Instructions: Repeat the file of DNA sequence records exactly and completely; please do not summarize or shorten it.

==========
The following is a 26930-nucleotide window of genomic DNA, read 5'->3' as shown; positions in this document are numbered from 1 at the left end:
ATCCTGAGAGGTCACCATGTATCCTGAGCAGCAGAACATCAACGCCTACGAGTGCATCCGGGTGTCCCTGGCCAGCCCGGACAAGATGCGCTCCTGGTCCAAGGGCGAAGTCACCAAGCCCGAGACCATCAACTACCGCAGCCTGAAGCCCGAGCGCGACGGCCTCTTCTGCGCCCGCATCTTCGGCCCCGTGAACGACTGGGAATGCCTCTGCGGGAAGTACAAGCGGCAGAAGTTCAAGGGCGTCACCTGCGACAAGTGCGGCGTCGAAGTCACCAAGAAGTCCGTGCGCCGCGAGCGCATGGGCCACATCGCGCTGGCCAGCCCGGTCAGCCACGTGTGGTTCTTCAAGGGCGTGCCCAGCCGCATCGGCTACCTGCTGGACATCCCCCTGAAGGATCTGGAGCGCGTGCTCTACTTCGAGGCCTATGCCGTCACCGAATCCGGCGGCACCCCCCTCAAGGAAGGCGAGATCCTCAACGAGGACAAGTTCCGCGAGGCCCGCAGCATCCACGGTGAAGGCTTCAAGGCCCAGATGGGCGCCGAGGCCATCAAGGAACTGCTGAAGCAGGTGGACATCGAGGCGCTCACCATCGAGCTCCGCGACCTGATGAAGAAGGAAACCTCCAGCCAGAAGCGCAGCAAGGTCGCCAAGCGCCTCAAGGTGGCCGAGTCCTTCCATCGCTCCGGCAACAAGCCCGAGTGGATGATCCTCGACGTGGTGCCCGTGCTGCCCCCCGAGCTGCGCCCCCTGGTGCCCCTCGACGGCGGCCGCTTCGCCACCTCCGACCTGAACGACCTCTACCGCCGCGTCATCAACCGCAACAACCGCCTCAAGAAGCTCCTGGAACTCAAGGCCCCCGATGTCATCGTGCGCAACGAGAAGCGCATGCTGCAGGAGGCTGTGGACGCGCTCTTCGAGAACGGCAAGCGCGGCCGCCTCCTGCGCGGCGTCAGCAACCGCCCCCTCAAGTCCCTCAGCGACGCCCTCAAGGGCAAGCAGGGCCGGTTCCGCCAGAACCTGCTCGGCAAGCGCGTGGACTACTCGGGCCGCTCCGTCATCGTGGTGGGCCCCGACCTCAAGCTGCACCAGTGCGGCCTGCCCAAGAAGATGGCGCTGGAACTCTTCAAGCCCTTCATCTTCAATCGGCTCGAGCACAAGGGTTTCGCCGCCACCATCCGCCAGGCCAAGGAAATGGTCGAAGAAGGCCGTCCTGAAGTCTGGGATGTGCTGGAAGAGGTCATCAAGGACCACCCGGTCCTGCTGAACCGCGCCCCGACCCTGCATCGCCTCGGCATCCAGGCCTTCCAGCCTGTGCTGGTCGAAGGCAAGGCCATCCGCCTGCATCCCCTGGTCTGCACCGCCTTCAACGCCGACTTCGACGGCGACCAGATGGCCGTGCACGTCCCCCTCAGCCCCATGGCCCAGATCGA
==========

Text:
The following is a 26930-nucleotide window of genomic DNA, read 5'->3' as shown; positions in this document are numbered from 1 at the left end:
ATCCTGAGAGGTCACCATGTATCCTGAGCAGCAGAACATCAACGCCTACGAGTGCATCCGGGTGTCCCTGGCCAGCCCGGACAAGATGCGCTCCTGGTCCAAGGGCGAAGTCACCAAGCCCGAGACCATCAACTACCGCAGCCTGAAGCCCGAGCGCGACGGCCTCTTCTGCGCCCGCATCTTCGGCCCCGTGAACGACTGGGAATGCCTCTGCGGGAAGTACAAGCGGCAGAAGTTCAAGGGCGTCACCTGCGACAAGTGCGGCGTCGAAGTCACCAAGAAGTCCGTGCGCCGCGAGCGCATGGGCCACATCGCGCTGGCCAGCCCGGTCAGCCACGTGTGGTTCTTCAAGGGCGTGCCCAGCCGCATCGGCTACCTGCTGGACATCCCCCTGAAGGATCTGGAGCGCGTGCTCTACTTCGAGGCCTATGCCGTCACCGAATCCGGCGGCACCCCCCTCAAGGAAGGCGAGATCCTCAACGAGGACAAGTTCCGCGAGGCCCGCAGCATCCACGGTGAAGGCTTCAAGGCCCAGATGGGCGCCGAGGCCATCAAGGAACTGCTGAAGCAGGTGGACATCGAGGCGCTCACCATCGAGCTCCGCGACCTGATGAAGAAGGAAACCTCCAGCCAGAAGCGCAGCAAGGTCGCCAAGCGCCTCAAGGTGGCCGAGTCCTTCCATCGCTCCGGCAACAAGCCCGAGTGGATGATCCTCGACGTGGTGCCCGTGCTGCCCCCCGAGCTGCGCCCCCTGGTGCCCCTCGACGGCGGCCGCTTCGCCACCTCCGACCTGAACGACCTCTACCGCCGCGTCATCAACCGCAACAACCGCCTCAAGAAGCTCCTGGAACTCAAGGCCCCCGATGTCATCGTGCGCAACGAGAAGCGCATGCTGCAGGAGGCTGTGGACGCGCTCTTCGAGAACGGCAAGCGCGGCCGCCTCCTGCGCGGCGTCAGCAACCGCCCCCTCAAGTCCCTCAGCGACGCCCTCAAGGGCAAGCAGGGCCGGTTCCGCCAGAACCTGCTCGGCAAGCGCGTGGACTACTCGGGCCGCTCCGTCATCGTGGTGGGCCCCGACCTCAAGCTGCACCAGTGCGGCCTGCCCAAGAAGATGGCGCTGGAACTCTTCAAGCCCTTCATCTTCAATCGGCTCGAGCACAAGGGTTTCGCCGCCACCATCCGCCAGGCCAAGGAAATGGTCGAAGAAGGCCGTCCTGAAGTCTGGGATGTGCTGGAAGAGGTCATCAAGGACCACCCGGTCCTGCTGAACCGCGCCCCGACCCTGCATCGCCTCGGCATCCAGGCCTTCCAGCCTGTGCTGGTCGAAGGCAAGGCCATCCGCCTGCATCCCCTGGTCTGCACCGCCTTCAACGCCGACTTCGACGGCGACCAGATGGCCGTGCACGTCCCCCTCAGCCCCATGGCCCAGATCGA